US senators Kerry, Dodd hold talks with Syrian president on Iraq

DAMASCUS  (AP) — US senators John Kerry and Christopher Dodd met with Syrian President Bashar Assad on Wednesday to discuss how Damascus could help bring about stability and security to war-ravaged Iraq.

Kerry, a Massachusetts Democrat, has sharply criticised President George W. Bush’s rejection of recommendations that Washington engage Syria and its ally Iran on calming Iraq, saying that the United States must deal with its enemies in the region if it wants to bring progress.

The White House has accused Kerry, Dodd and other senators who have met with Assad of sending mixed signals and has insisted that the US will not make concessions to Damascus to win its help in Iraq.

Kerry and Dodd, a Connecticut Democrat, declined to speak to reporters after their talks with Assad and a separate meeting with Syrian Foreign Minister Walid Mouallem.

The US embassy in Damascus said the meeting with Assad, which lasted two and a half hours, covered “a full-range of topics relating to US-Syrian relations and regional issues”. The two US lawmakers later went on a sightseeing tour in the Old Damascus Town.

They arrived in Damascus Tuesday as part of a Middle East tour to probe Syria’s readiness to help bring about stability and security to neighbouring Iraq.

Kerry, who ran against Bush in 2004 elections, arrived here after visits to Egypt, Jordan, Iraq and Lebanon. Dodd, who is considering a run for US president in 2008, also was in Iraq — his third trip there since the war began.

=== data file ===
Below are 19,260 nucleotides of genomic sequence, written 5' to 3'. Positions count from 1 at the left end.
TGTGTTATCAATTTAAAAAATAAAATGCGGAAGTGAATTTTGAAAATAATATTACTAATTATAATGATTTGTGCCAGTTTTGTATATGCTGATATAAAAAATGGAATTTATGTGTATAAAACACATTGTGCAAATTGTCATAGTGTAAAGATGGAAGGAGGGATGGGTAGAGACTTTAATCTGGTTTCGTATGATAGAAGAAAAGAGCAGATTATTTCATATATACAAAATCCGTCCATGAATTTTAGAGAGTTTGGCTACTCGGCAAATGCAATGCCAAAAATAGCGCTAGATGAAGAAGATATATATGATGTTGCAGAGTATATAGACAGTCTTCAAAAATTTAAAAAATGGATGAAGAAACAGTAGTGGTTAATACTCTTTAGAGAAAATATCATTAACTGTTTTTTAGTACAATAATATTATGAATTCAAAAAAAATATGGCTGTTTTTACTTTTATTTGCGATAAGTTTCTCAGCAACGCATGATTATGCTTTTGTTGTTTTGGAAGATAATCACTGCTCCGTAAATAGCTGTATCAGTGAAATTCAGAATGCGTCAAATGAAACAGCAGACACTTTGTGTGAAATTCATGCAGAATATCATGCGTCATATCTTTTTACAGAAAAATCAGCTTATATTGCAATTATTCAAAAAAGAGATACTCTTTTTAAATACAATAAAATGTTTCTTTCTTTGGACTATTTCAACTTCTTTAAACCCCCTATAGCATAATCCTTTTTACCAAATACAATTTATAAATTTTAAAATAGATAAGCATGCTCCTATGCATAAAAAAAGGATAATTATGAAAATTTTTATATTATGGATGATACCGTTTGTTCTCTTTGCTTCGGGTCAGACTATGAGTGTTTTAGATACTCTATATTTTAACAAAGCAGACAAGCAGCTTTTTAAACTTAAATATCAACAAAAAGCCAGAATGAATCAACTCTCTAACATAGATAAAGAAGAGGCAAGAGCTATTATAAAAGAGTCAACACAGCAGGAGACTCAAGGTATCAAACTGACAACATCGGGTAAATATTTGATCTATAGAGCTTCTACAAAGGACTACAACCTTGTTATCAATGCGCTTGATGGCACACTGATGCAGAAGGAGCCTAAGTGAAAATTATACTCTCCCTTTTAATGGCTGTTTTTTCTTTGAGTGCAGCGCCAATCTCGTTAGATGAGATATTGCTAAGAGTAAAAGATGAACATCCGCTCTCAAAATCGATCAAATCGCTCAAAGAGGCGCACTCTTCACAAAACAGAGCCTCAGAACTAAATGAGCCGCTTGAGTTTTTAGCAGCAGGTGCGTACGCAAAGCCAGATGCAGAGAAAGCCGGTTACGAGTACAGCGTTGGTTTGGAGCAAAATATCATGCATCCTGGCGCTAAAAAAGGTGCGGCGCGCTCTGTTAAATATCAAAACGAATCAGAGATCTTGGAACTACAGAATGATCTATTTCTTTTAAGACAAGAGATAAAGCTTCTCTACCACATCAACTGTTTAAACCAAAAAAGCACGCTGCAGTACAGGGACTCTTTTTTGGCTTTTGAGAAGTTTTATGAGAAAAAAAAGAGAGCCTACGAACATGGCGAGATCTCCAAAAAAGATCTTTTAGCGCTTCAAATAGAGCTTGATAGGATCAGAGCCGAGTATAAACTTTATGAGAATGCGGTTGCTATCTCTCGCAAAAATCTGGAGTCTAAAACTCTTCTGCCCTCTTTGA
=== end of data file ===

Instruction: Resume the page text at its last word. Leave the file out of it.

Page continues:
Their visit came a few days after a similar one by Senator Bill Nelson, who also met with Assad.

The diplomatic push from Congress comes on the heels of a recommendation by a bipartisan panel that the US engage Iran and Syria on the war in Iraq. Bush has expressed reluctance to seek help from Damascus on Iraq until the Syrians curb their support to radical Palestinian groups and to the Lebanese Hizbollah  and reduce their influence in Lebanon.

Syria has influence with Iraqi Sunnis, and some leaders of the Sunni-led insurgency are believed to be living there.

Kerry has criticised the Bush administration for refusing to engage with Syria and Iran, as was recommended by the bipartisan Iraq Study Group.

Syrian-US relations have been strained for several years. Washington accuses Syria of aiding terrorism because of its support for radical Palestinian groups based in Damascus and the Hizbollah. It also accuses Syria of aiding the Iraqi insurgency by allowing armed groups to cross into Iraq.

Syria denies promoting the insurgency, saying it cannot have absolute control over its long and porous desert border with Iraq. It regards the radical Palestinian groups as legitimate opponents of Israeli occupation.

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